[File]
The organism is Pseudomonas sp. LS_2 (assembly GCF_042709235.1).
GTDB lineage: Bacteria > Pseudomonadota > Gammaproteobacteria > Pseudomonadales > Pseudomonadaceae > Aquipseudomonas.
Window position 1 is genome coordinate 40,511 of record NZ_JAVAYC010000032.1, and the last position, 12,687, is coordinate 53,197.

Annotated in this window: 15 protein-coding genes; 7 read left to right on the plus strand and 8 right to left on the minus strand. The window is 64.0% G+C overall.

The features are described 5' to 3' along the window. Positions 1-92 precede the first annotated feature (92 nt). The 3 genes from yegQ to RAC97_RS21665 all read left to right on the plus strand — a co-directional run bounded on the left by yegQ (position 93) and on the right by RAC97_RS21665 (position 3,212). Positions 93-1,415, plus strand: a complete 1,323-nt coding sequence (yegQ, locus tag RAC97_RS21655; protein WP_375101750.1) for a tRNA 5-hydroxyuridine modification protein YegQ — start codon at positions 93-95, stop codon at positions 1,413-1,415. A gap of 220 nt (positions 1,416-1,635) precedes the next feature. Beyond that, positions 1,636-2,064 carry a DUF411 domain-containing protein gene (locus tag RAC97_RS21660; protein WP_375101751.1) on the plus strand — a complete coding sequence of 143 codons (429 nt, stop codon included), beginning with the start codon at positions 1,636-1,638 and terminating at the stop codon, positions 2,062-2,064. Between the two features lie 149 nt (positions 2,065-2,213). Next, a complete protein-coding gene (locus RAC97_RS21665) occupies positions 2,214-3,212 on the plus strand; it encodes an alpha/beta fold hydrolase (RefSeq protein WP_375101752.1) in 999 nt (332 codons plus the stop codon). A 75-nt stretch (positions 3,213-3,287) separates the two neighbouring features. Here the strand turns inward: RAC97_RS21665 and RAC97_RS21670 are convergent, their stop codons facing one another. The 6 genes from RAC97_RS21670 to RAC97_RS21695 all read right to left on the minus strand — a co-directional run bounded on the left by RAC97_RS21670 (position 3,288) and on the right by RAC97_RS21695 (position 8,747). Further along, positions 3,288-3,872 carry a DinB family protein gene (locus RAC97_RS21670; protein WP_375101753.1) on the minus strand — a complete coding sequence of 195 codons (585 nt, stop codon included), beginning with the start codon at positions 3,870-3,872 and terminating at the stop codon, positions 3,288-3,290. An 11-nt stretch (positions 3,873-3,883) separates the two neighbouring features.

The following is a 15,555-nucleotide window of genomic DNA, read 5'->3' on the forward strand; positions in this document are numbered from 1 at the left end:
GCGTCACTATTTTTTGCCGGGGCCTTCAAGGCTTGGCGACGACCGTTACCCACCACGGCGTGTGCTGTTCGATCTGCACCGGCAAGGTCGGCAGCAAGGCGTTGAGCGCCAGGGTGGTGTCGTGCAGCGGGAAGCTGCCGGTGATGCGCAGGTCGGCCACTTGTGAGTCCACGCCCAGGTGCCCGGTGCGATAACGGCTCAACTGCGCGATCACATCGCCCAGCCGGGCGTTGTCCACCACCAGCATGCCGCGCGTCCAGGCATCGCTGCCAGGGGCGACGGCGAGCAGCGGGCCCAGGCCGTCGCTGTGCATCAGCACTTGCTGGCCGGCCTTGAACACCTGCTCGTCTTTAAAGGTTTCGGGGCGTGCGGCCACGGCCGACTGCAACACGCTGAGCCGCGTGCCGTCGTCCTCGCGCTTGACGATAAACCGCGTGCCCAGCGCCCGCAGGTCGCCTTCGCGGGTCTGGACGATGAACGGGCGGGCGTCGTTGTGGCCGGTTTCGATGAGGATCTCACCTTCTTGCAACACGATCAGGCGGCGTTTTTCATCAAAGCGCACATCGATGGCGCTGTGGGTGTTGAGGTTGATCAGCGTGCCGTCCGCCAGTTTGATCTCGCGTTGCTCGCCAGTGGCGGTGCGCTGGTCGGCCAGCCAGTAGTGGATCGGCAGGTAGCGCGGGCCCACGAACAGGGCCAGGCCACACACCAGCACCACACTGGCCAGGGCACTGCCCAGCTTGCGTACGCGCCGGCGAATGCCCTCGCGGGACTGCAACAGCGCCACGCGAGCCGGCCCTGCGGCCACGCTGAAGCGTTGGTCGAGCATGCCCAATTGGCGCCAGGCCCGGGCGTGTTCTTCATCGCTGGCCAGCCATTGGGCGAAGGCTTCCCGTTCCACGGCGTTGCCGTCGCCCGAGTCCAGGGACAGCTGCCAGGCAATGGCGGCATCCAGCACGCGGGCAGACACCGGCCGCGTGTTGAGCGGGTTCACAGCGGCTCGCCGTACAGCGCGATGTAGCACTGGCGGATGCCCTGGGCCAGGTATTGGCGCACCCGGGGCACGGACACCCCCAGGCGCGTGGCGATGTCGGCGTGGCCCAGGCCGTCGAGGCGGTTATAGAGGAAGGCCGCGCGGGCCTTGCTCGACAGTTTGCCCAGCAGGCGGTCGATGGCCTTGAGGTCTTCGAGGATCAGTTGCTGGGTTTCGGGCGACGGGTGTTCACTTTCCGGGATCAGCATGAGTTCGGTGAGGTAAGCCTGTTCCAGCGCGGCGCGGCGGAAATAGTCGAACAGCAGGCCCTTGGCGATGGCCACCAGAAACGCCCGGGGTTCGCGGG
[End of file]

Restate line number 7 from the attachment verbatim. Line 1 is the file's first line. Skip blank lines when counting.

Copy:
GCGTCACTATTTTTTGCCGGGGCCTTCAAGGCTTGGCGACGACCGTTACCCACCACGGCGTGTGCTGTTCGATCTGCACCGGCAAGGTCGGCAGCAAGGCGTTGAGCGCCAGGGTGGTGTCGTGCAGCGGGAAGCTGCCGGTGATGCGCAGGTCGGCCACTTGTGAGTCCACGCCCAGGTGCCCGGTGCGATAACGGCTCAACTGCGCGATCACATCGCCCAGCCGGGCGTTGTCCACCACCAGCATGCCGCGCGTCCAGGCATCGCTGCCAGGGGCGACGGCGAGCAGCGGGCCCAGGCCGTCGCTGTGCATCAGCACTTGCTGGCCGGCCTTGAACACCTGCTCGTCTTTAAAGGTTTCGGGGCGTGCGGCCACGGCCGACTGCAACACGCTGAGCCGCGTGCCGTCGTCCTCGCGCTTGACGATAAACCGCGTGCCCAGCGCCCGCAGGTCGCCTTCGCGGGTCTGGACGATGAACGGGCGGGCGTCGTTGTGGCCGGTTTCGATGAGGATCTCACCTTCTTGCAACACGATCAGGCGGCGTTTTTCATCAAAGCGCACATCGATGGCGCTGTGGGTGTTGAGGTTGATCAGCGTGCCGTCCGCCAGTTTGATCTCGCGTTGCTCGCCAGTGGCGGTGCGCTGGTCGGCCAGCCAGTAGTGGATCGGCAGGTAGCGCGGGCCCACGAACAGGGCCAGGCCACACACCAGCACCACACTGGCCAGGGCACTGCCCAGCTTGCGTACGCGCCGGCGAATGCCCTCGCGGGACTGCAACAGCGCCACGCGAGCCGGCCCTGCGGCCACGCTGAAGCGTTGGTCGAGCATGCCCAATTGGCGCCAGGCCCGGGCGTGTTCTTCATCGCTGGCCAGCCATTGGGCGAAGGCTTCCCGTTCCACGGCGTTGCCGTCGCCCGAGTCCAGGGACAGCTGCCAGGCAATGGCGGCATCCAGCACGCGGGCAGACACCGGCCGCGTGTTGAGCGGGTTCACAGCGGCTCGCCGTACAGCGCGATGTAGCACTGGCGGATGCCCTGGGCCAGGTATTGGCGCACCCGGGGCACGGACACCCCCAGGCGCGTGGCGATGTCGGCGTGGCCCAGGCCGTCGAGGCGGTTATAGAGGAAGGCCGCGCGGGCCTTGCTCGACAGTTTGCCCAGCAGGCGGTCGATGGCCTTGAGGTCTTCGAGGATCAGTTGCTGGGTTTCGGGCGACGGGTGTTCACTTTCCGGGATCAGCATGAGTTCGGTGAGGTAAGCCTGTTCCAGCGCGGCGCGGCGGAAATAGTCGAACAGCAGGCCCTTGGCGATGGCCACCAGAAACGCCCGGGGTTCGCGGG